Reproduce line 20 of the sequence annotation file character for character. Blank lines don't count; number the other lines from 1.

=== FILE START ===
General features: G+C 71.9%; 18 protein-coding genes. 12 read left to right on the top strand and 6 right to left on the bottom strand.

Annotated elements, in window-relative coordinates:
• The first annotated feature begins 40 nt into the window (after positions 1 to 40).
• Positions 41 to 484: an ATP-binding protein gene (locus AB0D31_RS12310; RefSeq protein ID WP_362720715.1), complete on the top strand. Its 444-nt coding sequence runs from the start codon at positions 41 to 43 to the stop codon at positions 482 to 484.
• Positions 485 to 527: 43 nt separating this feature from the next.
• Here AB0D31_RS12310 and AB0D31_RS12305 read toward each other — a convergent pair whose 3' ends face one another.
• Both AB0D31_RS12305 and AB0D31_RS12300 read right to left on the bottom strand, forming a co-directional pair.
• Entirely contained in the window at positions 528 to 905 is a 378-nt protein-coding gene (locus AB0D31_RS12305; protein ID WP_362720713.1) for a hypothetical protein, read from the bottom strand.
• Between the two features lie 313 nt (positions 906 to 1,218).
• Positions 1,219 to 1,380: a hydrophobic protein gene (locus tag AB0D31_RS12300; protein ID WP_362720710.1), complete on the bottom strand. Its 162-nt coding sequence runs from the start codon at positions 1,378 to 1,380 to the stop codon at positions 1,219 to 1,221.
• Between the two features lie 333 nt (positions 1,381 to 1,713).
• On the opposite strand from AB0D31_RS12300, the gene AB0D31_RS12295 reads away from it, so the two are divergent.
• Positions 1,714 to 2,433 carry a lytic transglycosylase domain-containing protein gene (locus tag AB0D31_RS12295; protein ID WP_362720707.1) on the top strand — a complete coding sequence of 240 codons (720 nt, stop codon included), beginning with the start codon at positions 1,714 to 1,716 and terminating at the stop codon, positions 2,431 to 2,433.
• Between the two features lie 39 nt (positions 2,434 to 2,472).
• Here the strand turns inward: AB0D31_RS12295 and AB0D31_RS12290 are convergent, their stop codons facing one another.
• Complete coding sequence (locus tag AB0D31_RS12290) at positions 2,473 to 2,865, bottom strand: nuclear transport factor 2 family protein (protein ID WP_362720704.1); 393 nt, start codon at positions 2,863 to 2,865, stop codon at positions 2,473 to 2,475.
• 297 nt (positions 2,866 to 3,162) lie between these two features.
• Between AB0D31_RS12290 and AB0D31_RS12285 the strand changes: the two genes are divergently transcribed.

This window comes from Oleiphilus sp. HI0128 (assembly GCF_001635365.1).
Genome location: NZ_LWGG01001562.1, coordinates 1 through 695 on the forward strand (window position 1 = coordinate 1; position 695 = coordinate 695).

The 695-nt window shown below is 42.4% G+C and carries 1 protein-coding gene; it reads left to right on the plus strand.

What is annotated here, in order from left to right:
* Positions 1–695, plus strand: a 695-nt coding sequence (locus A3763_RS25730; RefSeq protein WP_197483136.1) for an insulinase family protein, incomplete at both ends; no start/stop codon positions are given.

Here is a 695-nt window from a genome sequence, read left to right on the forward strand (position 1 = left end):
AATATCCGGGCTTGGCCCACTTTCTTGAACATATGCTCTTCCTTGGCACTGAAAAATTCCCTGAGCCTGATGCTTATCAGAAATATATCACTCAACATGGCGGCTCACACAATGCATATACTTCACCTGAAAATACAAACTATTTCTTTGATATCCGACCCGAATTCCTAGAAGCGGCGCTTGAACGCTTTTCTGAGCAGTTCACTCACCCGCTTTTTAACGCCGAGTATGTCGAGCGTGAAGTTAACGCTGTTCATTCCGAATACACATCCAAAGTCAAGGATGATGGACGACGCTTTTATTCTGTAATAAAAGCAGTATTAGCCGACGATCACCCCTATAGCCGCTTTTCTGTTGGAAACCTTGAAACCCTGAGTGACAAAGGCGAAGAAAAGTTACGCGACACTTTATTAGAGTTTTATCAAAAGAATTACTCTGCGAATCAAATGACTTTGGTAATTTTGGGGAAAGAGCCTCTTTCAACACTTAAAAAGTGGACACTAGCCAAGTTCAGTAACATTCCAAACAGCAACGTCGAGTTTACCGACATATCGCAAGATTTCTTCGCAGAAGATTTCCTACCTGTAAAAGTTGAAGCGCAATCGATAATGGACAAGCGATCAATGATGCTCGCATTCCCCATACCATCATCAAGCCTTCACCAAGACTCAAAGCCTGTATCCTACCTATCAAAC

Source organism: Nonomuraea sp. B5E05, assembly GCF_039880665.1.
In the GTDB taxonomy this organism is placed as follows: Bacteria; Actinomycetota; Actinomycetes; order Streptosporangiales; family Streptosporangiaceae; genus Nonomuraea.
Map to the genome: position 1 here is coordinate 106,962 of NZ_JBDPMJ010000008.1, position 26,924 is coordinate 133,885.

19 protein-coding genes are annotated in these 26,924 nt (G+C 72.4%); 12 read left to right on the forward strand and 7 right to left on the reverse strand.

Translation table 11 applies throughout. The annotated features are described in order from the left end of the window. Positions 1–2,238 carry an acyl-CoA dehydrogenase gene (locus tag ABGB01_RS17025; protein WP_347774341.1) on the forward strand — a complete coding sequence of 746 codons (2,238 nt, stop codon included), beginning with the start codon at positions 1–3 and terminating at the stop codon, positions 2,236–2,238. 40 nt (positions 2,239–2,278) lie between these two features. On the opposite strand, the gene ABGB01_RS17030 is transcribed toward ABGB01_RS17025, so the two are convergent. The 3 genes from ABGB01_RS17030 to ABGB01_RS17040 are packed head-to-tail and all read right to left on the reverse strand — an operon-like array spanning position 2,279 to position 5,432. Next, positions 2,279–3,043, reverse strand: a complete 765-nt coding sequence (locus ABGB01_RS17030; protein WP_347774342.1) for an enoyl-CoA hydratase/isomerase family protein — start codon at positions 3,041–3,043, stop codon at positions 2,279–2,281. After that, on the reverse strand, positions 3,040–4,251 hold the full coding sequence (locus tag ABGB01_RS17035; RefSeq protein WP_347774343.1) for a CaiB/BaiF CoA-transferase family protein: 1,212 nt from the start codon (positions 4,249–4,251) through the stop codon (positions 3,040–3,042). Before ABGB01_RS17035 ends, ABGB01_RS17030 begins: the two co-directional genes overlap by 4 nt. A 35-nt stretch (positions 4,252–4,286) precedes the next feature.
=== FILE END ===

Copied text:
Genome location: NZ_LWGG01001562.1, coordinates 1 through 695 on the forward strand (window position 1 = coordinate 1; position 695 = coordinate 695).